Focused compulsive Skin Picking predict subthreshold hypomanic symptoms in community late adolescents

Poster A5, Thursday, October 20, 11:30 am - 1:00 pm, Le Baron

Andrea Pozza1, Nicoletta Giaquinta2, Davide Dèttore1; 1University of Florence, 2Center of Cognitive Behavioral Therapy (CTCC)

Purpose. Compulsive Skin Picking (SP) is a psychiatric condition characterized by repetitive picking behaviours, that result in significant tissue damage and are accompanied by marked distress or functional impairment. Recent research identified an ‘‘Automatic’’ SP subtype, occurring outside of one’s awareness, including situations in which the individual picks his/her skin while engaged in a sedentary activity, such as reading or watching television, a ‘‘Focused’’ subtype, a more intentional behaviour engaged in response to an urge or other negative emotions, and a mixed subtype. Yet SP is understudied and no contribution examined the relation between compulsive SP subtypes and hypomanic symptoms in the onset time of Bipolar Disorders. The current cross-sectional study investigated which SP subtypes could predict subthreshold hypomanic symptoms in a cohort of community late adolescents. Materials and methods. One hundred and thirty-six community late adolescents (mean age= 21.77 years, SD= 2.26, range = 18-25, 80.00% females) completed the Milwaukee Inventory for the Dimensions of Adult Skin Picking and Millon Clinical Multiaxial Inventory-III Hypomania and Dysthymia scales. Results. Higher levels of Focused SP predicted more severe hypomanic symptoms (β= 0.18, t= 2.20, p<.05) beyond the effects of dysthymic symptoms (β= 0.31, t= 3.64, p<.001). Automatic and Mixed SP had not an effect on hypomanic symptoms. Conclusion. Focused SP might be a subtype involved in subthreshold symptoms of Bipolar Disorders. Future research should deserve attention to comorbidity between SP and Bipolar Disorders and investigate whether SP might be a first-stage type of symptoms predicting the onset of Bipolar Disorders.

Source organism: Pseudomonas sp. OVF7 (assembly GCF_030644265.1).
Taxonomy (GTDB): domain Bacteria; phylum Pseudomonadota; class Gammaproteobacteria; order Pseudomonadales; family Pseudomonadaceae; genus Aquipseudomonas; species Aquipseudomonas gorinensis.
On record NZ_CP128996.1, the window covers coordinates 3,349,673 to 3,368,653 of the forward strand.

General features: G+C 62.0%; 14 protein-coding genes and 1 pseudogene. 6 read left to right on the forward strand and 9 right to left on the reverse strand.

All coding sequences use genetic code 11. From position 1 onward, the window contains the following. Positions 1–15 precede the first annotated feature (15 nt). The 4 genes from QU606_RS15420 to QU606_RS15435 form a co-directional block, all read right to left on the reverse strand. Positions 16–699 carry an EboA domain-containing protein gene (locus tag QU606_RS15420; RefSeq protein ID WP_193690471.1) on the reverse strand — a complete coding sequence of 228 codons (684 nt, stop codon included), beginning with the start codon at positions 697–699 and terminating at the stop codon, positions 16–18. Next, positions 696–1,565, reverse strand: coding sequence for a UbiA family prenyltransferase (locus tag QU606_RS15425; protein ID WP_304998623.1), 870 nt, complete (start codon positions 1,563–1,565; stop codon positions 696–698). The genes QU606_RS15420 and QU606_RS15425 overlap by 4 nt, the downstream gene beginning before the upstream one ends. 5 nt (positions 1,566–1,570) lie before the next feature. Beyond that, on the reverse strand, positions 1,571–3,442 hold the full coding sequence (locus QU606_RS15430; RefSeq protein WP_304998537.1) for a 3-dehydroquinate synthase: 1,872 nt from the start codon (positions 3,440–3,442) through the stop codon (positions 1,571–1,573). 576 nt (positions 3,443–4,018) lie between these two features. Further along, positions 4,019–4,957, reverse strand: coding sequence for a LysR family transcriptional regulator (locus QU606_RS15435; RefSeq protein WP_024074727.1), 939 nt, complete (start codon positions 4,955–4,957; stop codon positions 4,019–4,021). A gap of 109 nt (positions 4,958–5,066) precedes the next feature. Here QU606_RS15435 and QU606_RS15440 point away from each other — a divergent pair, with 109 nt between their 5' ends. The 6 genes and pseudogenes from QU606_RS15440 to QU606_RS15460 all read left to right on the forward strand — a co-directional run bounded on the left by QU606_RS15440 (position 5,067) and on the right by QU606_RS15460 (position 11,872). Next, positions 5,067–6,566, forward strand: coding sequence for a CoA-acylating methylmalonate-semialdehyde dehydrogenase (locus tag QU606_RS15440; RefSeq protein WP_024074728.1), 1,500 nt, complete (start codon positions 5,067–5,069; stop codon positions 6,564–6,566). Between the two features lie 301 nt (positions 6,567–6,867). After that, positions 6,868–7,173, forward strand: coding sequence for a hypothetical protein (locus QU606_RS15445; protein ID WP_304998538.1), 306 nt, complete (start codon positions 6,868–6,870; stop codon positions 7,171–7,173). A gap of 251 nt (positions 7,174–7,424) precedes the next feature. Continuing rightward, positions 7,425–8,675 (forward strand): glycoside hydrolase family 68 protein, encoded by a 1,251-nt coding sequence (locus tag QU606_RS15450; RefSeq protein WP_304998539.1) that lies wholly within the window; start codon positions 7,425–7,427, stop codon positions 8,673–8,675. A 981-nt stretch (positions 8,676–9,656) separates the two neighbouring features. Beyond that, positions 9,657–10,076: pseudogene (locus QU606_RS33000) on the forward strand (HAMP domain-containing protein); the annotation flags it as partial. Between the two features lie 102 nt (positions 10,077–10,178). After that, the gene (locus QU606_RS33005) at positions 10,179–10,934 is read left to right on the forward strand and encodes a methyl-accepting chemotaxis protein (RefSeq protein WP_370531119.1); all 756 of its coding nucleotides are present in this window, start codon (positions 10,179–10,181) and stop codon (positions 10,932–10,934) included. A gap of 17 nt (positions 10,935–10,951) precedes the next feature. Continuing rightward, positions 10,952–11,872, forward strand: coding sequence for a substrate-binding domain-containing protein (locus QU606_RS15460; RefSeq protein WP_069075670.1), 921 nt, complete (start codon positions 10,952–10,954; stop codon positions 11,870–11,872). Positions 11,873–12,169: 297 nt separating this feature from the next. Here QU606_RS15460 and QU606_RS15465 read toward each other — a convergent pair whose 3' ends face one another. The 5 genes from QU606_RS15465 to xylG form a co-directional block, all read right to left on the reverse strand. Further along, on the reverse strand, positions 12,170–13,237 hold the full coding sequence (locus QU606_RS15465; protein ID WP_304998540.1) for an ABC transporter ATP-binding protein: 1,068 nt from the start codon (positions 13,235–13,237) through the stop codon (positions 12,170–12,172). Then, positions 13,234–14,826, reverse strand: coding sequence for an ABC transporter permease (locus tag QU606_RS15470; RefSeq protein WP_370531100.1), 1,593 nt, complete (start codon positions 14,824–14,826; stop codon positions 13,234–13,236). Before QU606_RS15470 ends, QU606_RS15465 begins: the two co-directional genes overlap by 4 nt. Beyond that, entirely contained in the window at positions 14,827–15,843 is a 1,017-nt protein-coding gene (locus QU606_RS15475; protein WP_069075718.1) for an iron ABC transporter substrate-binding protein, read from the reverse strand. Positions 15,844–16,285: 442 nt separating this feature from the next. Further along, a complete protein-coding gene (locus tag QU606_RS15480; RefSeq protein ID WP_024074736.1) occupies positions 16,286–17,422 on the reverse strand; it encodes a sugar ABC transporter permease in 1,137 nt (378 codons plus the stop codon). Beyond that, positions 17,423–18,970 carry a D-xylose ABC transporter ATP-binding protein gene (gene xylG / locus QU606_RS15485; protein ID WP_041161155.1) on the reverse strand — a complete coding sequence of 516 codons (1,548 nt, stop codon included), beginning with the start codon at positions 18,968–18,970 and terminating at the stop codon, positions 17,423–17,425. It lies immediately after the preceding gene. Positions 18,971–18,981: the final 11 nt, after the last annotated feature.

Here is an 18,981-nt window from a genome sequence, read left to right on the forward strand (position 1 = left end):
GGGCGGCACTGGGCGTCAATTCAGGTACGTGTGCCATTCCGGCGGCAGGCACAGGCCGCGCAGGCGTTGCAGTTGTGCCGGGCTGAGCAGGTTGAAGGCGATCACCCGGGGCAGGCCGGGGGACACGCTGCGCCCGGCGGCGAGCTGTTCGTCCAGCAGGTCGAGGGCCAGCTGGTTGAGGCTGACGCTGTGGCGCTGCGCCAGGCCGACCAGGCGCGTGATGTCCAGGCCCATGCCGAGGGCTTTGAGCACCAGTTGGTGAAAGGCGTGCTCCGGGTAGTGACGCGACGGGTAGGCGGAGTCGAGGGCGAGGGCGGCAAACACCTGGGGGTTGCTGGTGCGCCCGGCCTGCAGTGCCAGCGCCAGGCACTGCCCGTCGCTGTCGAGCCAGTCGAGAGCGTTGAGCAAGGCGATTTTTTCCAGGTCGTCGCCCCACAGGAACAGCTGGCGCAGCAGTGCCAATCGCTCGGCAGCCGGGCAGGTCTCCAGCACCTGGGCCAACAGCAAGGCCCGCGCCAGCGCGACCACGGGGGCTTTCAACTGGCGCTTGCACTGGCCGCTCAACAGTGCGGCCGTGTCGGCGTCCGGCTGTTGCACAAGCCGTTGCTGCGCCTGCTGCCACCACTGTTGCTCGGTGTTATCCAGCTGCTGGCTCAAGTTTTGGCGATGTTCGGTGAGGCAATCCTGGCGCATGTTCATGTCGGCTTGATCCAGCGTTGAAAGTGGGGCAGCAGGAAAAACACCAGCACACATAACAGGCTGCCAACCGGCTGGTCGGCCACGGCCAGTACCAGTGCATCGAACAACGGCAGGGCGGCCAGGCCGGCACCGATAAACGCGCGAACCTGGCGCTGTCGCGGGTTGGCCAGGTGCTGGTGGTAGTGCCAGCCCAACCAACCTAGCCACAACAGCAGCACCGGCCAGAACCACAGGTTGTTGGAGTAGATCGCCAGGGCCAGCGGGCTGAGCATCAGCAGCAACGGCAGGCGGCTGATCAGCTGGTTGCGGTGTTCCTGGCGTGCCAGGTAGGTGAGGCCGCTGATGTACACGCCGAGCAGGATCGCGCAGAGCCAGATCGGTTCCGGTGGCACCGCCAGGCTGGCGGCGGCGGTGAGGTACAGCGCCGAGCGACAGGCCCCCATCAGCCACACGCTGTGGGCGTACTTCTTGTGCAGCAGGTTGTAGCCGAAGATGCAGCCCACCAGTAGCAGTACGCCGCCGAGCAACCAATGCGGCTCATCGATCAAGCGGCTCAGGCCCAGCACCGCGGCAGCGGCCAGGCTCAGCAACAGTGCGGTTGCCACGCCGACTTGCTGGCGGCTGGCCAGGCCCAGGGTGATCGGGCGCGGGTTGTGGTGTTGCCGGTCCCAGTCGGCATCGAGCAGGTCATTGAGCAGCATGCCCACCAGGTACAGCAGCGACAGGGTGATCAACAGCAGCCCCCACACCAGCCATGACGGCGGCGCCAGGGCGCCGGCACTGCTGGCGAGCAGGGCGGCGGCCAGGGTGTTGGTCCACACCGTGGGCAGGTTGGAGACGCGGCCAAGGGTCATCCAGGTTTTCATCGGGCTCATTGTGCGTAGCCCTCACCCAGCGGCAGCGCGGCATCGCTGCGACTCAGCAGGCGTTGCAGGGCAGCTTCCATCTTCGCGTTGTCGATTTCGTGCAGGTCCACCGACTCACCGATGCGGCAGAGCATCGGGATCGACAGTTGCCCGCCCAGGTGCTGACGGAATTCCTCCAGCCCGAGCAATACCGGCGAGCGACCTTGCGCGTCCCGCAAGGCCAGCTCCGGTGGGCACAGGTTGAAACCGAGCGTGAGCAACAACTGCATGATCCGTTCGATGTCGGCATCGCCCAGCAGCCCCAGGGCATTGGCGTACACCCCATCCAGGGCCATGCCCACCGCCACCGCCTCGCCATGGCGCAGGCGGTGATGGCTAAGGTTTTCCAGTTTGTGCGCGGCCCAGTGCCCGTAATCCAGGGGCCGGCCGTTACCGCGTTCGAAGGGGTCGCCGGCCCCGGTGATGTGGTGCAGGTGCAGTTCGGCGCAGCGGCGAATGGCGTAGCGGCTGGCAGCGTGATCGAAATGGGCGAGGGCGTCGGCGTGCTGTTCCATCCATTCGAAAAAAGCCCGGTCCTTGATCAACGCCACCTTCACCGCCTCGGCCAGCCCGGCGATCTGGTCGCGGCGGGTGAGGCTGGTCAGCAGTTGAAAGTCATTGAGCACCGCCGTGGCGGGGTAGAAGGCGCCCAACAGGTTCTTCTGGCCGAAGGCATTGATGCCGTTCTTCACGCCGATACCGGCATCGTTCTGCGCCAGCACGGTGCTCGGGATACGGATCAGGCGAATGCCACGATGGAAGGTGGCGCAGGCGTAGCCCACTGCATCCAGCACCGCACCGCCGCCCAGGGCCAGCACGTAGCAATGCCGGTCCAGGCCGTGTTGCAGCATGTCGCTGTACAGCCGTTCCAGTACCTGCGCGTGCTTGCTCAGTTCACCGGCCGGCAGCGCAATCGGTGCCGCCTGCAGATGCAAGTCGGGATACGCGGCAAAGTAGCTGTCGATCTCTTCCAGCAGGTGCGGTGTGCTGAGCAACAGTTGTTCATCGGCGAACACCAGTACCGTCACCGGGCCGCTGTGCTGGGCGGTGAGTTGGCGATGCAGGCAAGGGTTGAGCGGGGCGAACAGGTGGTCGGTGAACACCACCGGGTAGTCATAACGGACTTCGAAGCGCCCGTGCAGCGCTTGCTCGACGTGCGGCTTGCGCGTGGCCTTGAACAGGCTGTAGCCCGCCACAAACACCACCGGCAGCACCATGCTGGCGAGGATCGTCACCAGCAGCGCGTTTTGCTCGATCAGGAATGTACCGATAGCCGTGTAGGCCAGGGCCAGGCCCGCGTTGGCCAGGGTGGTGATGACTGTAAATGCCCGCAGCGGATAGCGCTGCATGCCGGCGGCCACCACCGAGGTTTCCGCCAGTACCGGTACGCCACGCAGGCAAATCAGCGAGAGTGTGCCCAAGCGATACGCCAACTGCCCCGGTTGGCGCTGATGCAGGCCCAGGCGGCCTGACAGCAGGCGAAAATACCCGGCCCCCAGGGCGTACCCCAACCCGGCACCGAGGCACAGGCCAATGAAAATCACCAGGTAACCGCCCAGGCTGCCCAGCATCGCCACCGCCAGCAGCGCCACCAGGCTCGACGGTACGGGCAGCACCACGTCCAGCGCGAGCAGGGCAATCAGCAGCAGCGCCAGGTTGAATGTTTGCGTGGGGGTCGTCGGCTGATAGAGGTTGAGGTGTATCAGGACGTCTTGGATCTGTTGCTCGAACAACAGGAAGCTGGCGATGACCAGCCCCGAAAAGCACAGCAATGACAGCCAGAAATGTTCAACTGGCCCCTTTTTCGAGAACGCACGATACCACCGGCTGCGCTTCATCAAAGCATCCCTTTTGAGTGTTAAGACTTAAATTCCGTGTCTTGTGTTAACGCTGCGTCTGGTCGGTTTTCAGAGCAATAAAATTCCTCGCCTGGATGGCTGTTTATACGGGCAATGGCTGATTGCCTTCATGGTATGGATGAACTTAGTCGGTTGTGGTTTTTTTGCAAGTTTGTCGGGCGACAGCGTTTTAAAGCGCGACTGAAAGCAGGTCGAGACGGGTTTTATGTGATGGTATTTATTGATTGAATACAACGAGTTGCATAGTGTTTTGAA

Topic Area: Comorbid Conditions

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